• The rotonda built in 300BC, has a straight line to the center of mount Olympus.

  • Kamara, which means art in Greek, is the most common meeting point in the city

  • A number of free mason and lumanati signs in buildings and on streets were pointed out on this tour. A Greek free mason company — the company of the friends.

  • 1821 was the year that Greece gained independence from Turkey.

Fun facts from the upper town tour:

  • 1979 law of no knocking down houses so it’s remained like a Balkan village

  • Ruins date back to 330 (found during the construction of the metro stations - still unfinished)

  • Old city walls from the 4th century

  • 1430-1912 Turkish rule for almost 5 centuries, therefore being a Turkish settlement with Turkish names

  • 1492 Spain kicked out the Jews and they came to Thessaloniki.

  • Thessaloniki had the biggest Jewish cemetery in the world until it was destroyed by the nazis, read more about it here.

  • St. Paul church and neighborhood - he came here to the caves which we looked upon (and are now filled with water).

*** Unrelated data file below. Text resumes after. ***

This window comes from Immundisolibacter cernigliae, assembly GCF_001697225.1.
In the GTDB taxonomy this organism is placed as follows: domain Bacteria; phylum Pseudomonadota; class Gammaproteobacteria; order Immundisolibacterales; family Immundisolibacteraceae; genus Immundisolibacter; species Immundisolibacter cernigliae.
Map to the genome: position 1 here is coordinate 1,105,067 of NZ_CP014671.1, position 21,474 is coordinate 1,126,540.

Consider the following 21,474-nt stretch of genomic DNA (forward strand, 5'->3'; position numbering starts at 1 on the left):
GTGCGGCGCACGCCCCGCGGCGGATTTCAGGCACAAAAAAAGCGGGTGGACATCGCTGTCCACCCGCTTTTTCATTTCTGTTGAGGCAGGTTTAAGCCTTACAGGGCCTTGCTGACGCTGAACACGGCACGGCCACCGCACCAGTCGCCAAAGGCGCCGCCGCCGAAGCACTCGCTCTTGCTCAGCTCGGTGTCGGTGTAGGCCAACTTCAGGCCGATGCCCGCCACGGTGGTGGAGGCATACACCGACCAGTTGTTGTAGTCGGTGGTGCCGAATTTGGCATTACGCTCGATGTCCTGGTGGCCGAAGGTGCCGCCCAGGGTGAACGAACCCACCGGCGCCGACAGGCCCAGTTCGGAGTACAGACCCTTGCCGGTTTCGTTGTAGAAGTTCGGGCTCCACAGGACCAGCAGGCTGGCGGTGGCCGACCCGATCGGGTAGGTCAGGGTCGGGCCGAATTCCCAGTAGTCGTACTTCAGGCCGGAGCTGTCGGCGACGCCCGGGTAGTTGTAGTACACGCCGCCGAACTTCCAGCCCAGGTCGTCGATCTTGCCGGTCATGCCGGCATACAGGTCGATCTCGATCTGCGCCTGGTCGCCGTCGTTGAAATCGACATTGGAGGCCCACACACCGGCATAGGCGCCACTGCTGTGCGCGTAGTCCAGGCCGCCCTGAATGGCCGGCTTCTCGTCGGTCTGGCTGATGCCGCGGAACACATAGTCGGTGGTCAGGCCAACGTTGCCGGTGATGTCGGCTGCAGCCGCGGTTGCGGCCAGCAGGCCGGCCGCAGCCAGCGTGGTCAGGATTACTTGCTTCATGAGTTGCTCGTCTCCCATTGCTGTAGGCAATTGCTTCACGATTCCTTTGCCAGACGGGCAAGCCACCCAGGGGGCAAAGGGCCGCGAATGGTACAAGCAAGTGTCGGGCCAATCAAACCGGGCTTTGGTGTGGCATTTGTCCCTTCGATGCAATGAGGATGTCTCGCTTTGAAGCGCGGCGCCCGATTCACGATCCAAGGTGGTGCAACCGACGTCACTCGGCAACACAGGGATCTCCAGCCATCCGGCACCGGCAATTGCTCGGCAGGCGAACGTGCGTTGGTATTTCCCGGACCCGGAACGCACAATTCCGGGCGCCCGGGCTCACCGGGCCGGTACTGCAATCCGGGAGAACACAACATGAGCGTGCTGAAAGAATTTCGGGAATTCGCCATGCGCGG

• Monastery overlooking Thessaloniki and the Gulf. Peacocks at the monastery for security and it also looks like the eye on its feathers.

  • More than 100,000 students In Thessaloniki they are the life of the city.

  • Jupiter the biggest planet and all its moons are names of his lovers.

  • Greek mythology explains that hercules was a naughty baby. As he was breastfeeding, he pulled away and the breastmilk sprayed so high that it created the milky-way.

  • They call Thessaloniki the mother of the refugees — anything built outside the walls was built by refugees.

I'll leave you with a few quotes from our outstanding tour guide:

"Romans were the best in 3 things: construction, making clothes and killing."

"Alexander the great - a great bastard!"

"Not a beautiful woman, the more you fall in love with her."

"Letter to the Thessalonians — god is coming…He had to write the 2nd letter because the economy dropped."

And in the last words of Thessaloniki, "Nobody stays without a home."